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Risk factors, Diagnosis and Nutritional planning for Diabetes

  • February 18, 2011
  • 2 min read
Risk factors, Diagnosis and Nutritional planning for Diabetes

Risk Factors for Type 2 Diabetes Mellitus
1. Family history of diabetes
2. Obesity (BMI 25 kg/m2)
3. Habitual physical inactivity
4. Race/ethnicity (e.g., African American, Latino, Native American, Asian American, Pacific Islander)
5. Previously identified IFG or IGT
6. History of GDM or delivery of baby >4 kg (>9 lb)
7. Hypertension (blood pressure 140/90 mmHg)
8. HDL cholesterol level <35 mg/dL (0.90 mmol/L) and/or a triglyceride level >250 mg/dL (2.82 mmol/L)
9. Polycystic ovary syndrome or acanthosis nigricans
10. History of vascular disease

Diagnosis Of DM Type 2:

The National Diabetes Data Group and World Health Organization have issued diagnostic criteria for DM based on the following premises:

(1) the spectrum of fasting plasma glucose (FPG) and the response to an oral glucose load (OGTT—oral glucose tolerance test) varies among normal individuals, and

(2) DM is defined as the level of glycemia at which diabetes-specific complications occur rather than on deviations from a population-based mean.

Criteria for the Diagnosis of Diabetes Mellitus

• Symptoms of diabetes plus random blood glucose concentration 11.1 mmol/L (200 mg/dL)aor
• Fasting plasma glucose 7.0 mmol/L (126 mg/dL)bor
• Two-hour plasma glucose 11.1 mmol/L (200 mg/dL) during an oral glucose tolerance test

  1. Random is defined as without regard to time since the last meal.
  2. Fasting is defined as no caloric intake for at least 8 h.
  3. The test should be performed using a glucose load containing the equivalent of 75 g anhydrous glucose dissolved in water; not recommended for routine clinical use.

Note: In the absence of unequivocal hyperglycemia and acute metabolic decompensation, these criteria should be confirmed by repeat testing on a different day.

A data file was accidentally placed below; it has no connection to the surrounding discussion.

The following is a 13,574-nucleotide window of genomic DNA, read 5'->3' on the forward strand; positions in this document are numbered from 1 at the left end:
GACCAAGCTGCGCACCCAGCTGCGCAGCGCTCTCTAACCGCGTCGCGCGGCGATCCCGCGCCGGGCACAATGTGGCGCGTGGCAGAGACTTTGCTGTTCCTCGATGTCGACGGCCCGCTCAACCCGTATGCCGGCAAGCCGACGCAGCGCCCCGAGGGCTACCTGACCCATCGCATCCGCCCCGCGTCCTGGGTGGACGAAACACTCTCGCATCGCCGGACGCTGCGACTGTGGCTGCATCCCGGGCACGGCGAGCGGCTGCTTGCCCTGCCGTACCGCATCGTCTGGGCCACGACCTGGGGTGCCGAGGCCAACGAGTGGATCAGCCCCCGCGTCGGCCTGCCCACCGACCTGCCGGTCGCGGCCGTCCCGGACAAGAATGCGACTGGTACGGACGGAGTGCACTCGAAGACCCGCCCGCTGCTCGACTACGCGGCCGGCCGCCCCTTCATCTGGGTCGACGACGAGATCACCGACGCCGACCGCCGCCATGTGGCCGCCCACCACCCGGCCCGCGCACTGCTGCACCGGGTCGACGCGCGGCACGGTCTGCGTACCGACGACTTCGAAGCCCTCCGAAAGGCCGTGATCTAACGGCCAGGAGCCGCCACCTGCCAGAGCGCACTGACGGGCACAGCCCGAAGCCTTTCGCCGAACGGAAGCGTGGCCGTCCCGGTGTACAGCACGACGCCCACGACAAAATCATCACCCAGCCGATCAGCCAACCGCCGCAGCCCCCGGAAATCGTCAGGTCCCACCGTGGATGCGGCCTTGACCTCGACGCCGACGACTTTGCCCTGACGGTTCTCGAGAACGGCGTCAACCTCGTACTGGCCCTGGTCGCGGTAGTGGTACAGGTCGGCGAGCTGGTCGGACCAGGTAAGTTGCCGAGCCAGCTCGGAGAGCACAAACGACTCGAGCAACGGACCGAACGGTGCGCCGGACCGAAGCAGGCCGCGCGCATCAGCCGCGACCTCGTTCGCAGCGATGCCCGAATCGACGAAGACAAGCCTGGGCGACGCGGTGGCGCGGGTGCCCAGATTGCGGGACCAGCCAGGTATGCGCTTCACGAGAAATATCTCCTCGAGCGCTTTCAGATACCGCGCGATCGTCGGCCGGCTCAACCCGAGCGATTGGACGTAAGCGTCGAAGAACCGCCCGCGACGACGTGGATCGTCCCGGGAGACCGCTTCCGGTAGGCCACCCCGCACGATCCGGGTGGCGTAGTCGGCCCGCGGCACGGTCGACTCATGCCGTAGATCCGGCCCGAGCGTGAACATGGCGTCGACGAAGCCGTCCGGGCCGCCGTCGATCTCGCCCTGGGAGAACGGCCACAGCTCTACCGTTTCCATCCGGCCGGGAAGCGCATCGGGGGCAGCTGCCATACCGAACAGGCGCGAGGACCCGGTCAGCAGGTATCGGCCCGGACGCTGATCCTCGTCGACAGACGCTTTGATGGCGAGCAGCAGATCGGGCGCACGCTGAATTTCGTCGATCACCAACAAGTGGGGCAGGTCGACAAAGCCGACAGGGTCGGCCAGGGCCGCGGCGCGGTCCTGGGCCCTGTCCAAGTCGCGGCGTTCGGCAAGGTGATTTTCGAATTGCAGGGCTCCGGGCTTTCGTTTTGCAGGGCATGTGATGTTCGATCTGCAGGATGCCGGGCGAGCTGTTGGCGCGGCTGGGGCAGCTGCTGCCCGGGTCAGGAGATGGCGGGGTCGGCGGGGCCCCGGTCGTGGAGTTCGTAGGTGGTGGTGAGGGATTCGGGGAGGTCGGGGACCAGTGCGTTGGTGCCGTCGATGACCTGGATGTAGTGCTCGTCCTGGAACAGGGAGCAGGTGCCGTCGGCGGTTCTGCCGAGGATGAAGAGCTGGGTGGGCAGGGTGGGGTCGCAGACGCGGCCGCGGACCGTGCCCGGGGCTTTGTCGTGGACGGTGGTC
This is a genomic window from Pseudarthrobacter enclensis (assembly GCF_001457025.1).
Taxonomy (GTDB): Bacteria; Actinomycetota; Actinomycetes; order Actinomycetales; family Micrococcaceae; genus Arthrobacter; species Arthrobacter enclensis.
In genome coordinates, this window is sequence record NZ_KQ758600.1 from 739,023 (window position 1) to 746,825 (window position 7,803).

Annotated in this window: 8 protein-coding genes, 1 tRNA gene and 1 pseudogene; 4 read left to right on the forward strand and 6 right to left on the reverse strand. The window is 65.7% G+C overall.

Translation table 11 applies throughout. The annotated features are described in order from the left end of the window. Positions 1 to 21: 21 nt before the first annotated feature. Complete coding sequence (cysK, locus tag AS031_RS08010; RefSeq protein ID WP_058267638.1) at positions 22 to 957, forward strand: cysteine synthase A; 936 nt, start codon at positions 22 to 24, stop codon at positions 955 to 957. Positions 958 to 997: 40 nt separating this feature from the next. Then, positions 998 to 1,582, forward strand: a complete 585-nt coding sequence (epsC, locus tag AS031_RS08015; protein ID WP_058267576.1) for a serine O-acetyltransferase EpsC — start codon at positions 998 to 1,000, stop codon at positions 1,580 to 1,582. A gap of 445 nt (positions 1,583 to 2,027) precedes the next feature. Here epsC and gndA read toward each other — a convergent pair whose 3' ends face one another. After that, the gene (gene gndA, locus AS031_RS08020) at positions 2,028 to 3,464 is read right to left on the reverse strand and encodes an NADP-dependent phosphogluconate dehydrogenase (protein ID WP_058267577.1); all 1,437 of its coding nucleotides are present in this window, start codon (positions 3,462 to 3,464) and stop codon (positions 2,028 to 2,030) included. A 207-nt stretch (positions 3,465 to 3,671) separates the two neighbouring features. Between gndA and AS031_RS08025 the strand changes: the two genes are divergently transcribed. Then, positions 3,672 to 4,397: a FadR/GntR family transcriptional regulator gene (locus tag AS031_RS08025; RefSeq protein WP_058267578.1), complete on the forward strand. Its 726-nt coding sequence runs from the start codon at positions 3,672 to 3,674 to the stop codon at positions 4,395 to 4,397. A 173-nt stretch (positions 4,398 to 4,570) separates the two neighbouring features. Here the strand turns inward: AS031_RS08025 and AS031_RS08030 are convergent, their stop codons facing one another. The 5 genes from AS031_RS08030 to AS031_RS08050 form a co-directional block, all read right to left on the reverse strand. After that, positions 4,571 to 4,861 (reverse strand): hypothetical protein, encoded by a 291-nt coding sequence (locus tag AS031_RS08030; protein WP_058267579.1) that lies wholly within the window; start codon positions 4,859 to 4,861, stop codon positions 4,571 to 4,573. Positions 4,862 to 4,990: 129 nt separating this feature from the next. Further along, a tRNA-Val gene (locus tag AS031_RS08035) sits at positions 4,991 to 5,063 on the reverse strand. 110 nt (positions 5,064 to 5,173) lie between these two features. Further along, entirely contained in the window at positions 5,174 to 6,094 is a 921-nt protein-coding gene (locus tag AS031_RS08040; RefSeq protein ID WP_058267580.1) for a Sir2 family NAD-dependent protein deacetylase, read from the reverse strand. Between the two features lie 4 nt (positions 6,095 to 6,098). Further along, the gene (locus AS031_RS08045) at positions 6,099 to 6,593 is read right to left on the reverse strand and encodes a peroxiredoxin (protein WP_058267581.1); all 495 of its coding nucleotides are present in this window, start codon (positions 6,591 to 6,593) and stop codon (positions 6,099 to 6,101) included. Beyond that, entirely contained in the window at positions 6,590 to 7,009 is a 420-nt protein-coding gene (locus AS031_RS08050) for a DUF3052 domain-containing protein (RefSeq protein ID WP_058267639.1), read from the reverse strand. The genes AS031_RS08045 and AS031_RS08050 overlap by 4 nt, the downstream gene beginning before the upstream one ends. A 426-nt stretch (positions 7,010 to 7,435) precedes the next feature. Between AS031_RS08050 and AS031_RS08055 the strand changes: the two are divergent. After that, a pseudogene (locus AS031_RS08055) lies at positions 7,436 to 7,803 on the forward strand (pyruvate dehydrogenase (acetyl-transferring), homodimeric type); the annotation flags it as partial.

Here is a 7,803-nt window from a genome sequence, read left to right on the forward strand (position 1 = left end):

Source: Adapted from American Diabetes Association, 2007

Nutritional Recommendations for Adults with DiabetesFat

plate model diabetic diet

• 20–35% of total caloric intake
• Saturated fat < 7% of total calories
• <200 mg/day of dietary cholesterol
• Two or more servings of fish/week provide -3 polyunsaturated fatty acids
• Minimal trans fat consumption

• 45–65% of total caloric intake (low-carbohydrate diets are not recommended)
Amount and type of carbohydrate important
• Sucrose-containing foods may be consumed with adjustments in insulin dose

• 10–35% of total caloric intake (high-protein diets are not recommended)
Other components
• Fiber-containing foods may reduce postprandial glucose excursions
• Nonnutrient sweeteners

Also read : Tips on planning a diabetic diet

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  • By complying with medication, testing and diet, you can keep your diabetes under control.
    There are several testimonials available from users of The Diabetes Protocol Program.

    In severe cases, the urination condition ultimately leads to kidney failure.

  • The improper use of insulin by body cells(which is caused by diabetes)will leads to high blood glucose, or sugar, levels in your blood. Proper planning and healthy eating helps to reduce your blood sugar. I appreciate you for detailing the stats in this regard!

  • The FBS/PPBS and OGT test are very helpful in diagnosis of DM II.
    Mover over determining OHA or insulin is equally important in treatment.
    Great article

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